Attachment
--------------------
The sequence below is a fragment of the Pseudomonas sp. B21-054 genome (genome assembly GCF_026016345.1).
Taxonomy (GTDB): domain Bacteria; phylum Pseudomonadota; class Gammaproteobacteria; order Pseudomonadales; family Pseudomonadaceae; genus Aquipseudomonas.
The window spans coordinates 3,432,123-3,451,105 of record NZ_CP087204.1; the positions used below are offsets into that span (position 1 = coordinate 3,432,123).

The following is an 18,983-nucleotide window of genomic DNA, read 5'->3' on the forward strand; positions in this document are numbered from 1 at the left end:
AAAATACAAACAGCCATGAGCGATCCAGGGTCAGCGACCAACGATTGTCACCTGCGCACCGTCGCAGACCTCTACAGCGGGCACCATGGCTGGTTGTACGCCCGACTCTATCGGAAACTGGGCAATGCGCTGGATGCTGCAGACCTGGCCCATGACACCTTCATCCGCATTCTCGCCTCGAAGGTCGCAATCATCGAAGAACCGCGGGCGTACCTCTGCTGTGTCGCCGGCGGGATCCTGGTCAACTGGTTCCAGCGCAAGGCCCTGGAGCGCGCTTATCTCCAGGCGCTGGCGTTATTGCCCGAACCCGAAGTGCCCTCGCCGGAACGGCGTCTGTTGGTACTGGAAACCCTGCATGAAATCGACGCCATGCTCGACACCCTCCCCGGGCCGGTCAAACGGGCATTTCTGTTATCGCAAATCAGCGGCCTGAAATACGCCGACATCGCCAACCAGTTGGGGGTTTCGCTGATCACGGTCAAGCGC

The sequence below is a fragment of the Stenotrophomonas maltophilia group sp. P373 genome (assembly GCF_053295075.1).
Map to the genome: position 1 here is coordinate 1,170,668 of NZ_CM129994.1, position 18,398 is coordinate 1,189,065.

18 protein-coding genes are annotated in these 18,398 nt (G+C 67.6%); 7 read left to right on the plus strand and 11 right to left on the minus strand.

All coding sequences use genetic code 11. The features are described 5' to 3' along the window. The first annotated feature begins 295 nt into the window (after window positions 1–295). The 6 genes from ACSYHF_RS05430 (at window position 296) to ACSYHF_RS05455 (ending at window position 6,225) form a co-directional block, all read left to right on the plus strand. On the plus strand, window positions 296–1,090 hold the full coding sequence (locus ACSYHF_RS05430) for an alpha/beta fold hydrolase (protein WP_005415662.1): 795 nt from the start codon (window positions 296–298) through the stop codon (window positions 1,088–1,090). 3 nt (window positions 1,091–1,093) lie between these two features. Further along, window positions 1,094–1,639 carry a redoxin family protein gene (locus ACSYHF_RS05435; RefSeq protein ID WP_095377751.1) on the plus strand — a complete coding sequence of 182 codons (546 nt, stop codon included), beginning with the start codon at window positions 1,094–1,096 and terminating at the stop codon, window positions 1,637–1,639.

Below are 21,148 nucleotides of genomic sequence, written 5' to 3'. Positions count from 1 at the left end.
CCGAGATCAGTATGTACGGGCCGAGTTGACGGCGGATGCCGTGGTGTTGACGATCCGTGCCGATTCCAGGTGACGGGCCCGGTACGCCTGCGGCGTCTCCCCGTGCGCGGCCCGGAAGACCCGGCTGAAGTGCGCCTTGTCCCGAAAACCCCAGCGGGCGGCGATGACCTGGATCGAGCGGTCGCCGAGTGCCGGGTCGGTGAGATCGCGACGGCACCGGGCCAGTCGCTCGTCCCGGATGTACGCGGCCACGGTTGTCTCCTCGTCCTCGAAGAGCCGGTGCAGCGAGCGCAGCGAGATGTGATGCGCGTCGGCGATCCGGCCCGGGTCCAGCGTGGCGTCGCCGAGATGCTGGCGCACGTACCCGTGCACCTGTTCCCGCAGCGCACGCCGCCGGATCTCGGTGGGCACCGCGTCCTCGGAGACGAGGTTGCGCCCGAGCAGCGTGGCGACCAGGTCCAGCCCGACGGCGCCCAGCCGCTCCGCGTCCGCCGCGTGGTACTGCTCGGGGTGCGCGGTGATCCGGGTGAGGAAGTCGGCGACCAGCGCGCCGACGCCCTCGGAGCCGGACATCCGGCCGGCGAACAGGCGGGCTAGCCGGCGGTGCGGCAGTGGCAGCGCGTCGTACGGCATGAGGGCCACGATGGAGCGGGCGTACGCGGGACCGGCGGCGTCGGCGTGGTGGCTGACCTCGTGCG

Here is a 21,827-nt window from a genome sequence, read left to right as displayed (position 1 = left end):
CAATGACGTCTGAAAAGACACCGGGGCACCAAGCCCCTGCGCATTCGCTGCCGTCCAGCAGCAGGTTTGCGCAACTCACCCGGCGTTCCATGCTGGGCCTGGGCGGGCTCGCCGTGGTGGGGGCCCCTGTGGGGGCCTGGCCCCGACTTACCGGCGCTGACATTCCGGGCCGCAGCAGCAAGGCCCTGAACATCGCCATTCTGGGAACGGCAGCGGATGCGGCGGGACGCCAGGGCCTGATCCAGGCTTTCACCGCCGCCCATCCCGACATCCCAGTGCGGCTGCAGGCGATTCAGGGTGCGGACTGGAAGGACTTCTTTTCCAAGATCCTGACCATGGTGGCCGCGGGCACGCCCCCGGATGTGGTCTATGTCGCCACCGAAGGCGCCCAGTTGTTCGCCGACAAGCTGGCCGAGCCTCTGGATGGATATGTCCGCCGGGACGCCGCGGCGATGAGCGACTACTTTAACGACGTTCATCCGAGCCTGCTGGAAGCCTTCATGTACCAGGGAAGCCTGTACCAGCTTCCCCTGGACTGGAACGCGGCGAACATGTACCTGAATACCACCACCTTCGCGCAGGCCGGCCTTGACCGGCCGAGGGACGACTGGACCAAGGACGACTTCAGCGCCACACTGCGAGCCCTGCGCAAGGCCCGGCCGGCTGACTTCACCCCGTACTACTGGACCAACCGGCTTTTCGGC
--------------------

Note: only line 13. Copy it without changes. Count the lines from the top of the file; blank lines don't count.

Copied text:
CAATGACGTCTGAAAAGACACCGGGGCACCAAGCCCCTGCGCATTCGCTGCCGTCCAGCAGCAGGTTTGCGCAACTCACCCGGCGTTCCATGCTGGGCCTGGGCGGGCTCGCCGTGGTGGGGGCCCCTGTGGGGGCCTGGCCCCGACTTACCGGCGCTGACATTCCGGGCCGCAGCAGCAAGGCCCTGAACATCGCCATTCTGGGAACGGCAGCGGATGCGGCGGGACGCCAGGGCCTGATCCAGGCTTTCACCGCCGCCCATCCCGACATCCCAGTGCGGCTGCAGGCGATTCAGGGTGCGGACTGGAAGGACTTCTTTTCCAAGATCCTGACCATGGTGGCCGCGGGCACGCCCCCGGATGTGGTCTATGTCGCCACCGAAGGCGCCCAGTTGTTCGCCGACAAGCTGGCCGAGCCTCTGGATGGATATGTCCGCCGGGACGCCGCGGCGATGAGCGACTACTTTAACGACGTTCATCCGAGCCTGCTGGAAGCCTTCATGTACCAGGGAAGCCTGTACCAGCTTCCCCTGGACTGGAACGCGGCGAACATGTACCTGAATACCACCACCTTCGCGCAGGCCGGCCTTGACCGGCCGAGGGACGACTGGACCAAGGACGACTTCAGCGCCACACTGCGAGCCCTGCGCAAGGCCCGGCCGGCTGACTTCACCCCGTACTACTGGACCAACCGGCTTTTCGGC